Expressing time can be done in multiple ways. You can refer to time on a clock, you can talk about what happened last week, or you can talk about what you will be doing later. Every possible term on time will not be given here, but with the grammar on how to express time being shown here, use the dictionary to select the appropriate term or phrase.
To start off, let’s cover a basic time question:
What time is it? – Bigųnðe tahena?
Telling time from a clock is relatively straightforward. The format is:
Bigųnðe _______ ke/ki.
Simply insert the number of the time you want.
It is 4 o’clock. – Bigųnðe dowe ke/ki.
It is 2 o’clock. – Bigųnð nuwe ke/ki.
You can also express “about” with these as well:
It is about 4 o’clock. – Bigųnðe dowe’sų ke/ki.
It is about 2 o’clock. – Bigųnð nuwe’sų ke/ki.
To express “thirty”, often the suffix -ną is used:
It is 7:30. – Bigųnðe sahmaną ukithre ke/ki.
The -ną often merges with ukithre to give:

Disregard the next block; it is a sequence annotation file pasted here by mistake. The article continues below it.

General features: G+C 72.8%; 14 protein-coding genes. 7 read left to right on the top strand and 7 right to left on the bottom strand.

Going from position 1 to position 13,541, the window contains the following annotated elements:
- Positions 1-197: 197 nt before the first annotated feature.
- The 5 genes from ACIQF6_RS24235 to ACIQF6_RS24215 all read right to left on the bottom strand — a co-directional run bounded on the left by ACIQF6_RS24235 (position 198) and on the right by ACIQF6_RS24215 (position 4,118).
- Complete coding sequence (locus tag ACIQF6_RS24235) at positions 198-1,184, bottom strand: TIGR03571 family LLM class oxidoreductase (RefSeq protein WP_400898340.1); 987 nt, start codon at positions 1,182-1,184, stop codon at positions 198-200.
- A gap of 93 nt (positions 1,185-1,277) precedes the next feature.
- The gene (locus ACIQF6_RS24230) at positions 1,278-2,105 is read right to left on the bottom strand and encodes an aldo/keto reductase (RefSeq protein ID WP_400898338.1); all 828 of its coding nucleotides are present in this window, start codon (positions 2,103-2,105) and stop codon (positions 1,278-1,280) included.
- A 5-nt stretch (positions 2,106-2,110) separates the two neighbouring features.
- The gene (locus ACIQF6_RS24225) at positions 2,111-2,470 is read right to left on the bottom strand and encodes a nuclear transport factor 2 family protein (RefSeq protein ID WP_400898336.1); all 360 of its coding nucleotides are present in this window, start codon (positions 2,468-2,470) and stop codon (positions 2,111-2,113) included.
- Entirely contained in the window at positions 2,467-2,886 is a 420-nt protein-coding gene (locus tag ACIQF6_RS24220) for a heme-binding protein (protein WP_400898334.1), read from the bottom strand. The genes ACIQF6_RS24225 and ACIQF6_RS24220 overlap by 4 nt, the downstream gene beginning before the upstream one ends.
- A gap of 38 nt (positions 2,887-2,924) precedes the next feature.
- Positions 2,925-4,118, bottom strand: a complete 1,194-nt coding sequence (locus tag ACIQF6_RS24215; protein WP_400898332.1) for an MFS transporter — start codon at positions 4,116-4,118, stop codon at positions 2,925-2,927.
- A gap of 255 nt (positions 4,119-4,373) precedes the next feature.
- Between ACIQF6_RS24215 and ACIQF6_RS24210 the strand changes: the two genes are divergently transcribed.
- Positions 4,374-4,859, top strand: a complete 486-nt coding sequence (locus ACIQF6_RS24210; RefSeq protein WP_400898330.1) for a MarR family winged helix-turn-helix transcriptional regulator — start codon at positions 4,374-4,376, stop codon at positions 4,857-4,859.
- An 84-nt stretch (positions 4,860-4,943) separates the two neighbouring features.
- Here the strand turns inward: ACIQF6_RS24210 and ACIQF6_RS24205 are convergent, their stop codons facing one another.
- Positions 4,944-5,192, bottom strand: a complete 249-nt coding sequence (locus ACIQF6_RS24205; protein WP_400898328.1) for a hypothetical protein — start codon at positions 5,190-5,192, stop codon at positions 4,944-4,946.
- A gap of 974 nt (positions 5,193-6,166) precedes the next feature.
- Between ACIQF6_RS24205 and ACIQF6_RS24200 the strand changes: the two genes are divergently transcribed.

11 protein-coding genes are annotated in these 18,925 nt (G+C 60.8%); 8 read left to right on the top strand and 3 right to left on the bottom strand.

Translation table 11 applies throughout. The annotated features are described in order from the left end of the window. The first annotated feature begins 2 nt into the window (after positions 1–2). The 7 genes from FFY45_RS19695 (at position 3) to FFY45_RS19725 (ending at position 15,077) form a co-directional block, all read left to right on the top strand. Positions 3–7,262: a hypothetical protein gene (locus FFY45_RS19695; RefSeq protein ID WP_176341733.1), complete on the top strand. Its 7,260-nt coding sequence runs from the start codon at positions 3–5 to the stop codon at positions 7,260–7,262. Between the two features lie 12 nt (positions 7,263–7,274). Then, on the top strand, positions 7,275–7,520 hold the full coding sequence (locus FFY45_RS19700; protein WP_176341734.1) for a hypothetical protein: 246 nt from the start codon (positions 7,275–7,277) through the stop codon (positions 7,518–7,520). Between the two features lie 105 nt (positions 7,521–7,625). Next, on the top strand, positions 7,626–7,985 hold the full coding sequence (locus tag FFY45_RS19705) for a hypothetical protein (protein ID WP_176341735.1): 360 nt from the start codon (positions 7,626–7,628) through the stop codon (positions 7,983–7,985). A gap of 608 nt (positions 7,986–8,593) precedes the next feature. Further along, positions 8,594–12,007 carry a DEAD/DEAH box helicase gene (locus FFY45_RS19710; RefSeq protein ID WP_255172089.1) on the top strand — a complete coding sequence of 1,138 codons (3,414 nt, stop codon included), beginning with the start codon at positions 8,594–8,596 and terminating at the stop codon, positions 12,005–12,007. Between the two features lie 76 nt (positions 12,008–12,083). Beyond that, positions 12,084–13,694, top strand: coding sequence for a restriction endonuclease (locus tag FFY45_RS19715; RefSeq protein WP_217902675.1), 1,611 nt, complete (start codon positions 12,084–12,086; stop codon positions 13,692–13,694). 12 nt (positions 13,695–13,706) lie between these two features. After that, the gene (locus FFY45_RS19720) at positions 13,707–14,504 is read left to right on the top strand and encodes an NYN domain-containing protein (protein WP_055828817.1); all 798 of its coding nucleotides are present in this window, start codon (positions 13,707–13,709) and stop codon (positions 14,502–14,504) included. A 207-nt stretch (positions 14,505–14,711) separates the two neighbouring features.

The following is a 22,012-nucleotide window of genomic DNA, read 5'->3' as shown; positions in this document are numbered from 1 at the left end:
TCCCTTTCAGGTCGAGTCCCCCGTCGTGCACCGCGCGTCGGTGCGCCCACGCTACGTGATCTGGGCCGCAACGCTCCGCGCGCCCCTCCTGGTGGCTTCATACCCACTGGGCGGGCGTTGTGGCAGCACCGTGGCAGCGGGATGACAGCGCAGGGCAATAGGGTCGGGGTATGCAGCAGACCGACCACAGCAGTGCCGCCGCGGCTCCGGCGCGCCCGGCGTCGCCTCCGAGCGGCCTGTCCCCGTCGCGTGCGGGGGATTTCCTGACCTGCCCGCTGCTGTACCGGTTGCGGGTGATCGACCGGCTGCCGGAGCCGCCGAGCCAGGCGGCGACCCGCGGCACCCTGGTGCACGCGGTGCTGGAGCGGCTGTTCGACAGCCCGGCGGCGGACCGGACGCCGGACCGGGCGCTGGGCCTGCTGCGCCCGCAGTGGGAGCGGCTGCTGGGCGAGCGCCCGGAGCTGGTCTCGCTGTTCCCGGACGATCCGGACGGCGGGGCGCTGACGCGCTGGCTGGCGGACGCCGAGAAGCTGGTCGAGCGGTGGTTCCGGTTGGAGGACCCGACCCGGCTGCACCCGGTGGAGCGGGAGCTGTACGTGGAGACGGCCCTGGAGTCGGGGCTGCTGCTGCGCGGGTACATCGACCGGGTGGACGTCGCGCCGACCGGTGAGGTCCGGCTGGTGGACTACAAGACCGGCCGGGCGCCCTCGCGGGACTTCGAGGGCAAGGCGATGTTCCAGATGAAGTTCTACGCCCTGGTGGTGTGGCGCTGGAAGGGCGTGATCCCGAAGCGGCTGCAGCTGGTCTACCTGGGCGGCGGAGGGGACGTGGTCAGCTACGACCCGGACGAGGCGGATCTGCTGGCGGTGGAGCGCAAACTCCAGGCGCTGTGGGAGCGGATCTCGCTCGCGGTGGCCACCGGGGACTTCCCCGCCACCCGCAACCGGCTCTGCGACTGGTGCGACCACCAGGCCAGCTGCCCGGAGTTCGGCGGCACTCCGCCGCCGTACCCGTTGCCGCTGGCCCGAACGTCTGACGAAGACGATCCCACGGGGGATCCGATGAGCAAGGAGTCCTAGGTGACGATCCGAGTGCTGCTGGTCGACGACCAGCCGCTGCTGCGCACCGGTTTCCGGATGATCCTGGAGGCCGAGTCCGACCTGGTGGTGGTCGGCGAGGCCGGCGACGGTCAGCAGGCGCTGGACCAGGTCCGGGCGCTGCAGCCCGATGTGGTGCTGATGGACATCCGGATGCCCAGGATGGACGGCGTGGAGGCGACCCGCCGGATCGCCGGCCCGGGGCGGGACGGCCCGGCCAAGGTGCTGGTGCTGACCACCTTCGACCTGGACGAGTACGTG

It is 7:30. – Bigųnðe sahma nokithre ke/ki.
OTHER EXPRESSIONS OF TIME
Time does not have to be expressed with a clock but can also be expressed with ideas like “last week”, “this morning”, and “later”. Unlike telling time with a clock, when these terms are used, a listener is expecting something to go along with them. For example:
I went to town yesterday.
These terms refer to a time. What this means is that “clock time” can also be used here in the same way. As a general rule, the expression of time comes first and is often followed by the suffix -da (there/at) at the end of that expression.
I went to town yesterday. – Dananyida china waaje ke/ki.
I went to town last Saturday – Hąwe Ukithre nąnkeri nąhada china waaje ke/ki.
I will go to town tomorrow. – Herodada china waaje hnye ke/ki.
I will eat at 5 o’clock. – Bigųnðe thatąda waaji hnye ke/ki.